Sunday, July 26, 2009

Rise and Shine, by Anna Quindlen

This book had all of the plot lines, twists, and turns of a very bad Lifetime Original Movie. It was very quick to read, but very far-fetched. Then again, I probably just wanted to get it done as soon as possible.

Meghan Fitzmaurice is the successful host of Rise and Shine, the most popular show on daytime television. She is one of those stereotypical women-who-has-it-all: successful career, spacious New York apartment, rich, successful husband, son in an Ivy League school.

By contrast, Meghan's younger sister, Bridget, works in a battered-woman's shelter as a social worker. She, too, has a successful career, and is dating a man that she loves, but can't escape the feeling that she's living in Meghan's shadow.

Meghan's seemingly perfect world crumbles one day as she, on live TV, mutters a profanity, which is then broadcast uncensored. She doesn't realize that the mike is on.

And so begins the downfall of the host of Rise and Shine. Prior to this incident, her husband, Evan, announces that he is leaving her, but doesn't give a specific reason. He moves out of the apartment that he shares with Meghan, and eventually, Meghan moves out herself, and runs away to Jamaica for an extended vacation. Evan goes to Tokyo. Their son, Leo, is in Spain and has no idea what's going on--even though his mother is on the cover of every tabloid known to man.

Meanwhile, Bridget remains in New York, trying to clean up the mess and figuring out how to tell her nephew all that has happened. She becomes the messenger gal for Meghan, Evan, Leo, and network executives. Talk about being caught in the middle. Meanwhile, she's trying to juggle her own set of issues, starting with her boyfriend, Irving, a cop twenty-three years her senior, as well as the lives of her clients at the shelter.

Sometimes I get comments from readers about the "Currently Reading" buttons in the sidebar. These comments range from, "I'm so excited that you're reading this!" to "I hated that book!" Rise and Shine falls in the latter range of this spectrum. It is not particularly memorable, nor is it particularly well-written. I'm really glad that I borrowed this book from the library; if I had bought it I would have asked for my money back.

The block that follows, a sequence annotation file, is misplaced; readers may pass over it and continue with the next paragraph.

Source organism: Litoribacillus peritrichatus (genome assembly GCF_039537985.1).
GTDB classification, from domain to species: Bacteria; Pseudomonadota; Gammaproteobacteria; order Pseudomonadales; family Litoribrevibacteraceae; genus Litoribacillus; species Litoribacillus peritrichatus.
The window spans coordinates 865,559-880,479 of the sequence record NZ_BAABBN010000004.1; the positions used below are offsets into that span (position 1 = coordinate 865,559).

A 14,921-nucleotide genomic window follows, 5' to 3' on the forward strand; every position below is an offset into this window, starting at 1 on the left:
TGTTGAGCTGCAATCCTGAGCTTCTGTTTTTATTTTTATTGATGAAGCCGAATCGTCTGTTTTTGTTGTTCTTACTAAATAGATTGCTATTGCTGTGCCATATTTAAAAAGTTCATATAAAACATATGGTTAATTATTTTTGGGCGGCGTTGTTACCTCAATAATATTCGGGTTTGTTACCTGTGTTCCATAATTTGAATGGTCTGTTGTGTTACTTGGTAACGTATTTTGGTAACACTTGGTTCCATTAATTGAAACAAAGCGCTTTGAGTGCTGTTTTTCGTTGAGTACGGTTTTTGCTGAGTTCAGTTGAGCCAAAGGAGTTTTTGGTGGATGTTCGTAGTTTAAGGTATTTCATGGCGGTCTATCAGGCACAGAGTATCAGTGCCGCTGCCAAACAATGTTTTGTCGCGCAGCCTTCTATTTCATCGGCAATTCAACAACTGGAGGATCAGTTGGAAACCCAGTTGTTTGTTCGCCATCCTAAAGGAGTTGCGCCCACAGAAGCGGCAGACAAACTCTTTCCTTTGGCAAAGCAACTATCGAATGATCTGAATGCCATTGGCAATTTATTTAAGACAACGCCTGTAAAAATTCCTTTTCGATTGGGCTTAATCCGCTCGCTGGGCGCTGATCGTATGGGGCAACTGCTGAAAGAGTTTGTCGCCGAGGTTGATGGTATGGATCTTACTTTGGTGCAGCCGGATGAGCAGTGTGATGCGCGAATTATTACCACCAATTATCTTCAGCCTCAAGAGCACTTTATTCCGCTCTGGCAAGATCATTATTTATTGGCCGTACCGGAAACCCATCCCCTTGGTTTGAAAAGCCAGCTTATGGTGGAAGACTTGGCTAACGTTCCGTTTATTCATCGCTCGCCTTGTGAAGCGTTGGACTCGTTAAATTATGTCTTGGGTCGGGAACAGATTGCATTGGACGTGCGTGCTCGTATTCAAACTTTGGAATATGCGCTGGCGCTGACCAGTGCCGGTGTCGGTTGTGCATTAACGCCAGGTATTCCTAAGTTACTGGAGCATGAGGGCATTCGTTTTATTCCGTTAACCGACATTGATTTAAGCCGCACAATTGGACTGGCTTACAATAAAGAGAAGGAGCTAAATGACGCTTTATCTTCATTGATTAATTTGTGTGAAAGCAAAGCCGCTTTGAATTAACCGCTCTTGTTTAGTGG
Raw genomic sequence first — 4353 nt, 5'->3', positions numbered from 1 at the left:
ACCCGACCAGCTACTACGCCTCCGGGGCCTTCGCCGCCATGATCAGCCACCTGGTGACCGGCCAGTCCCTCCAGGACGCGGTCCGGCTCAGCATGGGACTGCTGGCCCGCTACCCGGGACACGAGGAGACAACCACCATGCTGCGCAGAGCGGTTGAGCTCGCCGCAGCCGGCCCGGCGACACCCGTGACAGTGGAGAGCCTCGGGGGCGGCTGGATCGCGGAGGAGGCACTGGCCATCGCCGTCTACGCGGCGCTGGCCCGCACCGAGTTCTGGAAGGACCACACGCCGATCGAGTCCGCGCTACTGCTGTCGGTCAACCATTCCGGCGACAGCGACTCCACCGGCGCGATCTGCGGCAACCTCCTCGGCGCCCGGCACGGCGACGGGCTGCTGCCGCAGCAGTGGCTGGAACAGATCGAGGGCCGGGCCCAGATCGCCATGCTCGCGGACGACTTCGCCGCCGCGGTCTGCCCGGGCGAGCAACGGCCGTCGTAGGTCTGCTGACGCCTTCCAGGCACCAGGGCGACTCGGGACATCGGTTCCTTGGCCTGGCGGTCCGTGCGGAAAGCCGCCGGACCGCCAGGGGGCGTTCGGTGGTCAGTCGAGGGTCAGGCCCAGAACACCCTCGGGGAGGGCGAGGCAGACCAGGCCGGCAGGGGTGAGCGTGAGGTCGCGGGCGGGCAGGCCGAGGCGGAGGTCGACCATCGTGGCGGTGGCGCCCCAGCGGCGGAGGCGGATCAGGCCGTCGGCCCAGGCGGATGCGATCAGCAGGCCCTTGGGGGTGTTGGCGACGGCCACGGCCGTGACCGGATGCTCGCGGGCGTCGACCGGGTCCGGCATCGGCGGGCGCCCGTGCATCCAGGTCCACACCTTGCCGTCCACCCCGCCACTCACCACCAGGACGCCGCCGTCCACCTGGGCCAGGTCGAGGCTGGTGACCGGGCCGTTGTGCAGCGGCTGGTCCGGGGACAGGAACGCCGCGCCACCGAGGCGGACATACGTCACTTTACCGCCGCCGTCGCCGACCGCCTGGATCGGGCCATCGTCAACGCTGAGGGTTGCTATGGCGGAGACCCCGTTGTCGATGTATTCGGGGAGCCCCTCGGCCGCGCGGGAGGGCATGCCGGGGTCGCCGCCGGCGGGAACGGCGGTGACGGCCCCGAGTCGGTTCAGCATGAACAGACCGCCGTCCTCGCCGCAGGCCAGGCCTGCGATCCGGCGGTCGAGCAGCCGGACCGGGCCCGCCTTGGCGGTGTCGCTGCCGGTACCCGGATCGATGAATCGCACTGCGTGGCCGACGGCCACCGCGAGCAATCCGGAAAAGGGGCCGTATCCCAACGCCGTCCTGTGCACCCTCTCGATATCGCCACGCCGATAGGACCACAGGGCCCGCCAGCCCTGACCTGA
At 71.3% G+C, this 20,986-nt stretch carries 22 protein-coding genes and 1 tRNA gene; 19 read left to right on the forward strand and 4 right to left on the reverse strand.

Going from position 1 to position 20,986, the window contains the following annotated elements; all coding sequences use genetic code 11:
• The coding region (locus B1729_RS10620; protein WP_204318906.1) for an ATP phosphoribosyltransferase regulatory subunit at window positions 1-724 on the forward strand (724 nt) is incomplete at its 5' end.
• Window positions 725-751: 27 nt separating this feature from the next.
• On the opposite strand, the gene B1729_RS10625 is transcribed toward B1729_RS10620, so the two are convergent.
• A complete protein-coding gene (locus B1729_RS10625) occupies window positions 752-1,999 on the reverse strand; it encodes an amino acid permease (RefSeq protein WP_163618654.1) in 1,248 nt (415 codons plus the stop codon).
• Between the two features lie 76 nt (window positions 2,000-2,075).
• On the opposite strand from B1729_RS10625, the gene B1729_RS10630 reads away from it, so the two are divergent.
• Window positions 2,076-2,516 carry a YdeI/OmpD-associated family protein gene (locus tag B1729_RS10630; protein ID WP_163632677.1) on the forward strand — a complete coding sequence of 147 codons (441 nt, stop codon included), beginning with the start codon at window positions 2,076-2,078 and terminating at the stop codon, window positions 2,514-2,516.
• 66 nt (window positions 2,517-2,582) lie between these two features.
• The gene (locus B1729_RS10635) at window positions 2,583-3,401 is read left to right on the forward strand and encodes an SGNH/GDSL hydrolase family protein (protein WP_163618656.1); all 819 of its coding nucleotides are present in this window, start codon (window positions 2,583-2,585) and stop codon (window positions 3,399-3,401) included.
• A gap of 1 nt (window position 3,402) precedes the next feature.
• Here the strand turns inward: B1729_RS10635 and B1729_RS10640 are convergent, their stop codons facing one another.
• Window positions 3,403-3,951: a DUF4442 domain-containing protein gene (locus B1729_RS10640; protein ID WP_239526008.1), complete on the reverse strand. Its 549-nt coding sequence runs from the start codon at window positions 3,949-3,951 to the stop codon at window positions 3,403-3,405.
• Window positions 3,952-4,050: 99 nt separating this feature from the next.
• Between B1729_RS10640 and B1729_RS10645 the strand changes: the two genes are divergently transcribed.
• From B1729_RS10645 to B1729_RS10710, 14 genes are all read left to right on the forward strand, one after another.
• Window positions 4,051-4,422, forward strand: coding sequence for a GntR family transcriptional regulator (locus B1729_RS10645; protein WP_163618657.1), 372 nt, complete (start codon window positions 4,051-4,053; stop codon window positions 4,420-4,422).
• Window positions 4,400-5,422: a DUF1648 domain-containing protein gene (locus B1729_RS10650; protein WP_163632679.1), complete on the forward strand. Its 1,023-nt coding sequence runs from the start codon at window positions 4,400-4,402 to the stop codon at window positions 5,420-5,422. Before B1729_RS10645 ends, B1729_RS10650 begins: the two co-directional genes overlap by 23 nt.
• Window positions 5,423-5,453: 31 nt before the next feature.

This is the latest entry in my 2009 100+ Reading Challenge, my 2009 Support Your Local Library Challenge, as well as my 2009 A to Z Challenge. As always, click on the buttons in the sidebar for all of the archived lists!

6 comments:

Improbable Joe said...

I can't read this sort of book for a major reason, beyond my possession of testicles:

"Meghan's seemingly perfect world crumbles..." Look, when you have the wherewithal to jet off to Jamaica and Tokyo, your life has crumbled in the same way that a scratch in your BMW's paint means the car is totaled. It is hard to the point of impossibility to have sympathy for the wealthiest 0.5% when they have a bad day, because when it is all said and done they still have their summer homes and fancy cars.

Kitten said...

Joe: That's another reason why I hated this book.

septembermom said...

I agree that I would find much sympathy for these characters. Glad that you only borrowed it from the library. Still a well written review Kitten :)

blueviolet said...

Asking for your money back...that's the clincher for me. It's a no go.

Mel said...

Yep, that's what I think: it was totally unmemorable. I remember I read it and that's about all.

Jenners said...

I didn't like this one either! Was I one of the ones who told you that? I think I did! I think Ms. Quindlen is not writing as well as she used to.